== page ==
and he believes his robot
would have been better if
he spent more money on
“Even though I won
Sudoku Solution - Hard
Fill in the grid
so that every
the digits 1
Sudoku Puzzle - Hard
last year, I really believe
Augustine earned his title
for this year,” Foster said.
“Augustine and I are two
for two now, so I feel like
I can graduate in peace.”
Choi said he is very
excited about next year
competition and their goal
is to teach the students
how to deal with both the
software and hardware.
“This competition is
important for them because when they find a job
in the future, they will be
more diverse,” Choi said.
“It gives them the life long
learning skills for their future careers by teaching
Email comments to
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May 15, 2014 • The T T
ech alk • 11
‘I don’t think we’re done’
Photo from Wikipedia
Lyndon B. Johnson signs the Civil Rights Act of 1964 on July 2 of that year while Martin Luther King, Jr and others who were instramental in its passage look on at the White House.
Civil Rights Act of 1964 shapes Tech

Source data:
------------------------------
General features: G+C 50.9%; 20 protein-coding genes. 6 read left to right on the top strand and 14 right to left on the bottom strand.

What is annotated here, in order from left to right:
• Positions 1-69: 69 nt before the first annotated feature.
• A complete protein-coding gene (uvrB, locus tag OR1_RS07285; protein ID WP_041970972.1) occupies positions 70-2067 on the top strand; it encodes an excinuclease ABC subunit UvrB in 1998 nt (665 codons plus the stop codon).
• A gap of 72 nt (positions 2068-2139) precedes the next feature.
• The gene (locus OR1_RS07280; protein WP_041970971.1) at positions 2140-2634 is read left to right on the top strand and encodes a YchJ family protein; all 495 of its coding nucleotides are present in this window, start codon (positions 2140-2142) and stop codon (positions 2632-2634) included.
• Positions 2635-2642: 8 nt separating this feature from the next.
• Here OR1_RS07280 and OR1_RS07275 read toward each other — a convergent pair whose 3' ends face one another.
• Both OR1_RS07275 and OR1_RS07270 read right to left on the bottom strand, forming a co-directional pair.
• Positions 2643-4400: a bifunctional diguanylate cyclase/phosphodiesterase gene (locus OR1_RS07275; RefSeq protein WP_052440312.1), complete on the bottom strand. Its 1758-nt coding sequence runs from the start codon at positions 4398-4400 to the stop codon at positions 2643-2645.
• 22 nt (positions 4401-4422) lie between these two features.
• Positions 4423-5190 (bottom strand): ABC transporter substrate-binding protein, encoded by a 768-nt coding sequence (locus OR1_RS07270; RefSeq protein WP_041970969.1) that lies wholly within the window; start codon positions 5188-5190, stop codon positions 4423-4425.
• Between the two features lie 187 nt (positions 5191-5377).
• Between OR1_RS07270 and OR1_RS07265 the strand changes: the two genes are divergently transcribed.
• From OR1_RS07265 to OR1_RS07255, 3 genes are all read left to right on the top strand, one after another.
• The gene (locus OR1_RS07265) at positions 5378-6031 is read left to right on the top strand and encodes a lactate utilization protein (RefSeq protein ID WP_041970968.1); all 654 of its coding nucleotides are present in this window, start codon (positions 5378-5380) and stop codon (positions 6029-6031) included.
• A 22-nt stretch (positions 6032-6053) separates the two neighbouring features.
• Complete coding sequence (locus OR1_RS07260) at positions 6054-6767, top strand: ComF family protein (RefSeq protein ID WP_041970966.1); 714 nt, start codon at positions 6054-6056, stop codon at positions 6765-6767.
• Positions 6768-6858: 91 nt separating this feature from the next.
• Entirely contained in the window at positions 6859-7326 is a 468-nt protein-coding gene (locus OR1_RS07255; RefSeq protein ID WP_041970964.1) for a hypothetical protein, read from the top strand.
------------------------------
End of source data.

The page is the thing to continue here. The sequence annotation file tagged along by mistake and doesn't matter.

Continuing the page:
CODY “TICK” MCELROY
when she and Potts were there. Eventually the pair
gathered their change and played the song repeatedly until its discriminatory effect wore off.
onald Sterling, owner of the Los Angeles
Robinson described her “most horrible incident”
Clippers, apologized this week for racist while at Tech.
comments made in a private discussion be“OK, today I’ll meet somebody who’ll be really
tween himself and friend V. Stiviano.
nice,” she told herself. Some boys she met said “Hi.”
“A personal conversation became public,” said Then one did something disgusting.
Sam Speed, assistant dean of student life and judi“One spit on me, and it ran down my nose,” Robcial affairs.
inson said. She said an English professor,
He said the players should have been
Dr. A. Z. Butler, a friend to her, said she
more involved in addressing Sterling’s
could have the day off.
remarks and therefore defining the reacShe said Potts told her one day, “Don’t
tion to it.
look now, something’s about to happen.”
“I don’t think we’re done,” Speed
Some football players walked up during
said. “My question is, in one generation,
lunch and poured milk all over them.